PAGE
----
Barclay James Harvest are an English progressive rock band. They were founded in Saddleworth, Greater Manchester, in September 1966 by John Lees, Les Holroyd, Stuart "Woolly" Wolstenholme (1947–2010), and Mel Pritchard (1948–2004).
After signing with EMI's Parlophone label in the UK for one single in early 1968, they moved to the more progressively inclined Harvest label. Their self-titled debut album was released in mid-1970 to positive reviews, but few sales. Their second album, Once Again, gained more favourable reviews, and the tour that followed was conducted with a full orchestra under the guidance of Robert John Godfrey. Their third album Barclay James Harvest and Other Short Stories was an even greater achievement, though Martyn Ford was brought in to supervise the orchestral work after Robert John Godfrey departed over writing issues behind "Mockingbird" - one of the group's most consistently popular tracks. By the release of their fourth album, Baby James Harvest, in 1972, the pressures of touring were beginning to have an impact on the band, and the album's inconsistency was noticed by both fans and critics alike.
After this album, they departed from EMI, and signed to Polydor, the move immediately resulting in greater sales. The next album, Everyone Is Everybody Else (1974), is viewed by many[who?] as their artistic high point. The album was played extensively on Radio Caroline, and later appeared in their Top 100 All Time Albums Chart. It also led to the band being invited to a BBC Radio 1 session for John Peel. The double live album, Barclay James Harvest Live, which followed in late 1974, built on their solid fanbase, and was the first to chart in the UK, reaching No. 40. Time Honoured Ghosts (1975), recorded in the USA, followed and this also charted in the UK reaching No. 32. Octoberon followed in 1976 and reached number 19 in the UK. They finally broke into the mainstream European market with their 1977 set Gone to Earth, which contained the song "Poor Man's Moody Blues", a homage to that band's "Nights in White Satin", and also an appellation foisted upon Barclay James Harvest by press critics in the early 1970s.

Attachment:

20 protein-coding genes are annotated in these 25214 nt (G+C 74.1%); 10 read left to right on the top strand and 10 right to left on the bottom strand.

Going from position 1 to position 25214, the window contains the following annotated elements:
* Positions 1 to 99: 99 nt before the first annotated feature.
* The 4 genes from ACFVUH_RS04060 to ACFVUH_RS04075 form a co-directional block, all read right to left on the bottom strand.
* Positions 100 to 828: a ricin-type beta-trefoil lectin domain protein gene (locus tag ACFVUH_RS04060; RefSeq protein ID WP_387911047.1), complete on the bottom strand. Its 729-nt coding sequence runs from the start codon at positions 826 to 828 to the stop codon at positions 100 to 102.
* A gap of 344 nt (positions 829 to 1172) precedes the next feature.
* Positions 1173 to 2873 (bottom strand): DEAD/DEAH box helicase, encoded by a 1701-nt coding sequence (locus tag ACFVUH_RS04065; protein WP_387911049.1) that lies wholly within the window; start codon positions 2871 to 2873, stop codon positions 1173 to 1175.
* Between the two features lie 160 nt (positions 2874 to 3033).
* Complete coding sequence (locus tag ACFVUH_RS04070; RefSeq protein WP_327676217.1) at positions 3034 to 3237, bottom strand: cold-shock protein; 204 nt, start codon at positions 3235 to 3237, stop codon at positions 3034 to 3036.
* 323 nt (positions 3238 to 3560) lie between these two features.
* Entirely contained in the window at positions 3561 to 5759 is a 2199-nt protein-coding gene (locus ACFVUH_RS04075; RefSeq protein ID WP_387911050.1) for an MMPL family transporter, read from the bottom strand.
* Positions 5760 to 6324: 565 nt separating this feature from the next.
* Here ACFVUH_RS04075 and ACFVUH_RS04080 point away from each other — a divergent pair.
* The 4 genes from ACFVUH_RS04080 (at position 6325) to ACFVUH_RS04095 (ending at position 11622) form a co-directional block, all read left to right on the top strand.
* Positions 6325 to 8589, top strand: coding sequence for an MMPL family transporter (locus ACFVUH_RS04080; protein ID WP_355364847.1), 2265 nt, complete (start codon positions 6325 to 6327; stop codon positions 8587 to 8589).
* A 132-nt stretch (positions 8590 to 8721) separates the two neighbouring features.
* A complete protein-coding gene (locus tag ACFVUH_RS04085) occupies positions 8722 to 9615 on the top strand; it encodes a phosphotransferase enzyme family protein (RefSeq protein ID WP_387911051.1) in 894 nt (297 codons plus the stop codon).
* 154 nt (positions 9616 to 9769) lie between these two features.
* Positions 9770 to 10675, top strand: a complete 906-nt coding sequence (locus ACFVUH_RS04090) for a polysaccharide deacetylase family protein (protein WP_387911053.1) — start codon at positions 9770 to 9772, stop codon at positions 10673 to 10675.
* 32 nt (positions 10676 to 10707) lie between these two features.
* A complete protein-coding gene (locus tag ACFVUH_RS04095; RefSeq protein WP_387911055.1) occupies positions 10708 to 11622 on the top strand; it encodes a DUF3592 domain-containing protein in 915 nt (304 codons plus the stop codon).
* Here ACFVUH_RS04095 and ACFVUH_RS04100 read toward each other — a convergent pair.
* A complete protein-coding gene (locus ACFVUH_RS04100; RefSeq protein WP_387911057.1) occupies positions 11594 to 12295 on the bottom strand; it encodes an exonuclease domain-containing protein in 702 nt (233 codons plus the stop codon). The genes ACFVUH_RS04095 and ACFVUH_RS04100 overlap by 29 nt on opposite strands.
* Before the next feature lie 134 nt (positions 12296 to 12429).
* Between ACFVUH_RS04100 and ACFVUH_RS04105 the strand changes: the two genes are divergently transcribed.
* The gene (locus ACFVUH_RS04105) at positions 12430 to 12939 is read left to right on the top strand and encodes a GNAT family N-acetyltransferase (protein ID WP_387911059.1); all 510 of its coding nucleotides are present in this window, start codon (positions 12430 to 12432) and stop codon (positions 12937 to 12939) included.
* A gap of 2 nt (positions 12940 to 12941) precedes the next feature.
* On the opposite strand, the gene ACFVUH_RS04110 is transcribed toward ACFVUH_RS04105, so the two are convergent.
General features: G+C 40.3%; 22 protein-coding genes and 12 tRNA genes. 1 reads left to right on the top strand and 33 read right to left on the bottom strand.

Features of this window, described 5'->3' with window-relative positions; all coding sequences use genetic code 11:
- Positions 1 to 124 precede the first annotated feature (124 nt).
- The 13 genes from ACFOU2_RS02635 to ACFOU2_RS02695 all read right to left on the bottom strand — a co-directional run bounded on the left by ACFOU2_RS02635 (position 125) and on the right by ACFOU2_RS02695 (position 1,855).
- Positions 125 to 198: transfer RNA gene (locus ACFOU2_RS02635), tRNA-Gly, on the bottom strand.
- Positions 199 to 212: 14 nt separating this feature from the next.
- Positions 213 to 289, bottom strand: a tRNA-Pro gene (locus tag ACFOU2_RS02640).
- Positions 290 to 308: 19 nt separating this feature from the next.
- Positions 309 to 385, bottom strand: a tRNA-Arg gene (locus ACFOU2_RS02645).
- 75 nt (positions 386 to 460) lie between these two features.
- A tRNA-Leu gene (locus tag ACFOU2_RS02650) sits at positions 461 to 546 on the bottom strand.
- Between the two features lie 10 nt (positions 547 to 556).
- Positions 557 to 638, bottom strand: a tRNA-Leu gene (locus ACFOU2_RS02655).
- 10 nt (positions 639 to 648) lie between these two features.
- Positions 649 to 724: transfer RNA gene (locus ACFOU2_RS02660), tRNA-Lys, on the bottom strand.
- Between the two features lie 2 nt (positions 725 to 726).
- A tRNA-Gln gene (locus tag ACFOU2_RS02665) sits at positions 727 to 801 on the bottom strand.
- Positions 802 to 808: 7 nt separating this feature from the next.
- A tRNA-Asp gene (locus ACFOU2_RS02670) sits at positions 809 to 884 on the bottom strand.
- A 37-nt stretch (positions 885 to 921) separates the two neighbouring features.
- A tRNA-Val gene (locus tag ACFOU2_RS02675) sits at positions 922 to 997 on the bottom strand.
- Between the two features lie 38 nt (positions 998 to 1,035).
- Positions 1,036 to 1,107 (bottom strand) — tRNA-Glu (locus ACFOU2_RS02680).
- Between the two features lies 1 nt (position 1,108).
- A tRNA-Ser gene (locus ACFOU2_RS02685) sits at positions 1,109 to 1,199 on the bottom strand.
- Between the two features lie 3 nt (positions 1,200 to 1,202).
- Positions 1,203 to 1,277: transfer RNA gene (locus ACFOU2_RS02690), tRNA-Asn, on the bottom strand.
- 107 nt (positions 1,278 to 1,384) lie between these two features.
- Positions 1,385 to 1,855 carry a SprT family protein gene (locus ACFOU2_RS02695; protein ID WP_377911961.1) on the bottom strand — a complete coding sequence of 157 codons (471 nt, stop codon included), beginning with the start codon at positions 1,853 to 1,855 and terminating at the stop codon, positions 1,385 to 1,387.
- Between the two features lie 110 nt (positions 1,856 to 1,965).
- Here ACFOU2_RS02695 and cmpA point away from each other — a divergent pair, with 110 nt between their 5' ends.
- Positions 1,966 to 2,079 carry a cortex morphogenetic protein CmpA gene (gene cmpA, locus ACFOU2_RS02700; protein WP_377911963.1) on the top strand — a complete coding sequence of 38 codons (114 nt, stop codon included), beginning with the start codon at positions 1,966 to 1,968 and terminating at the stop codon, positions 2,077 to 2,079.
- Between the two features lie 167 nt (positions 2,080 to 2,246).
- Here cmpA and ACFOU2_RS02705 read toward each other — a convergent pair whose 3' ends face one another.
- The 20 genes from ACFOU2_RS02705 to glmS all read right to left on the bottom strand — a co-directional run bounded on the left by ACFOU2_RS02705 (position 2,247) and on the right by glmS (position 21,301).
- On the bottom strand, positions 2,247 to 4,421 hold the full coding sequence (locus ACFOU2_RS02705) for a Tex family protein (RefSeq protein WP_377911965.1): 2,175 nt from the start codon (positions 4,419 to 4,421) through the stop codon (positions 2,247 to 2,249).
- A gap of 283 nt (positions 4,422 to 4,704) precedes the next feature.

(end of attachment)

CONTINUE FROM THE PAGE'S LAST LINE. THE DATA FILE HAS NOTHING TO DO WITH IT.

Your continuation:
Woolly Wolstenholme – whose mellotron playing was a trademark of the band's sound in the 1970s – left in 1979 after the album XII. He pursued a short solo career fronting Maestoso, before retiring from the music industry to pursue farming.
The remaining three members continued. At the height of their success, they played a free concert in front of the Reichstag in West Berlin, with an estimated attendance of 250,000 people (30 August 1980). They were also the first Western rock band to play an open-air concert in pre-Glasnost East Germany, playing in Treptower Park, East Berlin on 14 July 1987 to a 170,000+ audience.
The band continued as a trio with regular guest musicians until 1998. One album, Welcome to the Show, released in 1990, was released under the abbreviated name BJH. However, because of criticism from fans, the full Barclay James Harvest name was restored, albeit with the inclusion of the BJH moniker.
In 1998, musical differences amongst members of BJH saw the band essentially split into two different groups, both of which retained "Barclay James Harvest" as part of their names. John Lees released an album mixing new songs and BJH classics, entitled Nexus, under the band name "Barclay James Harvest through the eyes of John Lees". Woolly Wolstenholme played in (and composed for) this band, subsequently resurrecting Maestoso to record and tour with new material, as well as back-catalogue favourites. Les Holroyd and Mel Pritchard teamed up to record under the name "Barclay James Harvest featuring Les Holroyd". Lees and Wolstenholme recently (2006/7) toured under the slightly modified band title "John Lees' Barclay James Harvest".
Mel Pritchard died suddenly of a heart attack in early 2004. Woolly Wolstenholme took his own life in December 2010, having apparently struggled with depression for many years.
The two derivatives of Barclay James Harvest continue to record and tour to this day, and enjoy ongoing popularity, particularly in Germany, France, and Switzerland. Fanart Banner